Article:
Palestinian refugees increasingly drawn into Syrian war
Among the diverse sectarian and ethnic groups caught up in the uprising in Syria there are nearly 500,000 Palestinian refugees.
Most have tried to stay on the sidelines of the fighting but in recent months it has reached several refugee camps.
Some young Palestinian men - living in Syria and neighbouring countries - have joined the rebels. Some have joined government forces.
For those who try to flee the violence, their existing refugee status causes problems.
There are now more than 50 families staying at the Cyber City camp in northern Jordan. It is a crumbling building that was previously used to house foreign workers at the nearby technology park.
In a room just three metres in length and width, a young woman is hanging out the laundry to dry.
Earlier this year, she made the perilous journey from Yarmouk camp - Syria's largest Palestinian refugee camp in Damascus - with her husband, Maimoun, and three little children. They share the single room.
"We came to protect the kids," she tells me. "For sure life here is difficult. To be honest, you can hardly bear it, but I am glad we didn't stay in Damascus to see more terrible things."
In July, Yarmouk camp saw angry protests after soldiers from the Palestinian Liberation Army, a branch of the Syrian military, were killed.
More than a dozen corpses were found near Aleppo. The opposition said they were trying to defect, while the Syrian government blamed the deaths on armed terrorists.
In August, at least 20 people were killed in a shopping area during a mortar attack on the camp.
"There have been killings, violations and arrests. Air strikes. They did everything you can think of. They even raped some girls," says Maimoun.
He insists that his community tried to remain out of the conflict but as government forces and rebels clashed in neighbouring districts of the capital, it got dragged in.
"It wasn't our decision. We were forced to get involved against our will. My house was attacked and set on fire for no reason. That's why I'm sitting here," he says.
"If someone lost his brother, mother or whole family, what should he do? Sit and watch?"
Downstairs, a number of Palestinian refugees gather to tell me their stories. Their families fled their original homes in Israel when the state was created in 1948 or after the 1967 war when the West Bank was occupied. Some lived in Jordan, Iraq and Kuwait before moving to Syria.
They feel they had good lives there, particularly compared to their counterparts in other Arab countries.
Many lived outside refugee camps. Although the Syrian authorities considered them non-citizens, they had full access to employment and social services.
Militants' split loyalties
Jihad Khalil used to be a tailor in the southern city of Deraa. He decided to leave after he was shot in clashes and lost two brothers to the two sides in the conflict.
"I lost my brother in January to the Free Syrian Army. They apologised and told us they thought he was with the regime. My other brother was killed in September by the regime. They shot him on the street when he was out buying supplies," he says.
"My first brother was a driver, the second was an electrician. They weren't involved in politics or any Palestinian groups."
The loyalties of Palestinian militant leaders who were allowed to live in exile in Syria have exacerbated the problems of ordinary refugees.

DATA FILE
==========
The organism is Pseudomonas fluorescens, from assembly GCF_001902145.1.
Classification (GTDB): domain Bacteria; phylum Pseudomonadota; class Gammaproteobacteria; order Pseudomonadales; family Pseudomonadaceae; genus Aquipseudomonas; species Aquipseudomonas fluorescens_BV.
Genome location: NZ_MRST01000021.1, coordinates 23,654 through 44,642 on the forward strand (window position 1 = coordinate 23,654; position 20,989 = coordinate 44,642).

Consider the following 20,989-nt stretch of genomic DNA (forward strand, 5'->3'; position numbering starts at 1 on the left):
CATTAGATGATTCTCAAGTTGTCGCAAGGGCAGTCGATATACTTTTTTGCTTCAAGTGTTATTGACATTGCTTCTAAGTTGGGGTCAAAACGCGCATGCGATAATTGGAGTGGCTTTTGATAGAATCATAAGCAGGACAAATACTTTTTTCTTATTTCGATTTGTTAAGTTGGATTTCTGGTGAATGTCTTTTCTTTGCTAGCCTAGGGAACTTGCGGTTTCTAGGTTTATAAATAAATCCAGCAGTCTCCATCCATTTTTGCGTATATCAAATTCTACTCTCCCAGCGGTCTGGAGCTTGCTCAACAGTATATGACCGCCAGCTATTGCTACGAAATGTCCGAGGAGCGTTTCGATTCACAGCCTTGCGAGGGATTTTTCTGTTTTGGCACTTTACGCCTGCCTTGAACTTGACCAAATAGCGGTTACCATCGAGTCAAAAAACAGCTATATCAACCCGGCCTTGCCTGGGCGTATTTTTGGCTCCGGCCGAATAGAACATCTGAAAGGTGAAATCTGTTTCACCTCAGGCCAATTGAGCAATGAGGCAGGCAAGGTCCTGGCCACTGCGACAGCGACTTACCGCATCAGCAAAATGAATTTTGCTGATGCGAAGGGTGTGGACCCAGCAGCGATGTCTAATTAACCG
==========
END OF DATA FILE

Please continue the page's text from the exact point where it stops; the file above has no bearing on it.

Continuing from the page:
The political bureau of Hamas, led by Khaled Meshaal, was based in the country until earlier this year. It left after ideological ties to the Muslim Brotherhood, one of the main opposition forces, strained relations.
The Popular Front for the Liberation of Palestine - General Command, headed by Ahmed Jabril, remains and has sided with the Syrian army.
"Khaled Meshaal is against the regime and Ahmed Jabril is with it. We are stuck in the middle," says Mohammad, another Cyber City camp resident.
"If the Free Syrian Army captures a Palestinian they say, 'you are with Ahmed Jabril' and they kill you. If the Syrian government captures you, then you're accused of being with the revolution and they kill you".
"Meanwhile, Khaled Meshaal lives a nice life in Qatar and Ahmed Jabril is in his nice house," he adds bitterly.
Complaints of neglect
More Palestinian refugees from Syria arrive while I am at the camp.
They are exhausted after a dangerous four-day journey. A boy snores loudly in his father's arms.
Like others here, the man complains of bias at the border. He says his family was initially turned back, even though he has old ID documents from Jordan. He claims that they eventually crossed by pretending to be Syrian.
The refugees also feel they have been neglected by Palestinian leaders in Ramallah.
Although the Jordanian government and the Palestinian embassy in Amman maintain that they are doing all they can to help, the head of the Palestinian Academic Society for the Study of International Affairs, Mahdi Abdelhadi, says the situation is very difficult.
"The Palestinian department of refugees of the PLO [Palestine Liberation Organisation] is not doing any serious work concerning the Palestinian refugees seeking refuge in Jordan.
"The Jordanian government is treating them separately and independently from other Syrian refugees. Finally, the Gulfies [Gulf states] investing in the agenda of the Syrian opposition and supporting the Syrian refugees are not paying any attention to this chapter - Palestinian refugees in Syria and Lebanon," he says.
That could be the reason why only about 10,000 Palestinian refugees have left Syria so far, despite the worsening violence.
They are alarmed at the prospect of being displaced again and face a particularly uncertain future.